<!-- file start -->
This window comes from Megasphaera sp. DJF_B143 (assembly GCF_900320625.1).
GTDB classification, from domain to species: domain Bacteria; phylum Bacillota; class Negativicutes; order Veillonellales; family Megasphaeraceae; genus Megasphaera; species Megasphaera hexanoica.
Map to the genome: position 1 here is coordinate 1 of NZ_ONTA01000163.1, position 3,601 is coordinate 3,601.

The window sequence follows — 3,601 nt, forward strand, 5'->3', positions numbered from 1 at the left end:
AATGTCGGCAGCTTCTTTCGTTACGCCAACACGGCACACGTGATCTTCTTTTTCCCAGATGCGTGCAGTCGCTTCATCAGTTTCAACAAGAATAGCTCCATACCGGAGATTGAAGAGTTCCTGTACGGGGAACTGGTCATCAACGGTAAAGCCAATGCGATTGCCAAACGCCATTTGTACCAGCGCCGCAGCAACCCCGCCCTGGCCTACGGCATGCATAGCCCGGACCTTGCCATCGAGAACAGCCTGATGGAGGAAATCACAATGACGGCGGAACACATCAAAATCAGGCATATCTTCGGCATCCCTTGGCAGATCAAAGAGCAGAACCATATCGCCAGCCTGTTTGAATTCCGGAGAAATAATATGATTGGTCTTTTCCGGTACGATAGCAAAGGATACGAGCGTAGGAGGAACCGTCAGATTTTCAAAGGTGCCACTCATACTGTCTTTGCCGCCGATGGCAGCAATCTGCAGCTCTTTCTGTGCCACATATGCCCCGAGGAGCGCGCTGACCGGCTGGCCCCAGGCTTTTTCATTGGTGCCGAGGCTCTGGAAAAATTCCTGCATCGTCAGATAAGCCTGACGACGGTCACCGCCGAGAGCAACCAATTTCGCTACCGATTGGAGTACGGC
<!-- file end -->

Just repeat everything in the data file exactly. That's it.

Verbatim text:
This window comes from Megasphaera sp. DJF_B143 (assembly GCF_900320625.1).
GTDB classification, from domain to species: domain Bacteria; phylum Bacillota; class Negativicutes; order Veillonellales; family Megasphaeraceae; genus Megasphaera; species Megasphaera hexanoica.
Map to the genome: position 1 here is coordinate 1 of NZ_ONTA01000163.1, position 3,601 is coordinate 3,601.

The window sequence follows — 3,601 nt, forward strand, 5'->3', positions numbered from 1 at the left end:
AATGTCGGCAGCTTCTTTCGTTACGCCAACACGGCACACGTGATCTTCTTTTTCCCAGATGCGTGCAGTCGCTTCATCAGTTTCAACAAGAATAGCTCCATACCGGAGATTGAAGAGTTCCTGTACGGGGAACTGGTCATCAACGGTAAAGCCAATGCGATTGCCAAACGCCATTTGTACCAGCGCCGCAGCAACCCCGCCCTGGCCTACGGCATGCATAGCCCGGACCTTGCCATCGAGAACAGCCTGATGGAGGAAATCACAATGACGGCGGAACACATCAAAATCAGGCATATCTTCGGCATCCCTTGGCAGATCAAAGAGCAGAACCATATCGCCAGCCTGTTTGAATTCCGGAGAAATAATATGATTGGTCTTTTCCGGTACGATAGCAAAGGATACGAGCGTAGGAGGAACCGTCAGATTTTCAAAGGTGCCACTCATACTGTCTTTGCCGCCGATGGCAGCAATCTGCAGCTCTTTCTGTGCCACATATGCCCCGAGGAGCGCGCTGACCGGCTGGCCCCAGGCTTTTTCATTGGTGCCGAGGCTCTGGAAAAATTCCTGCATCGTCAGATAAGCCTGACGACGGTCACCGCCGAGAGCAACCAATTTCGCTACCGATTGGAGTACGGC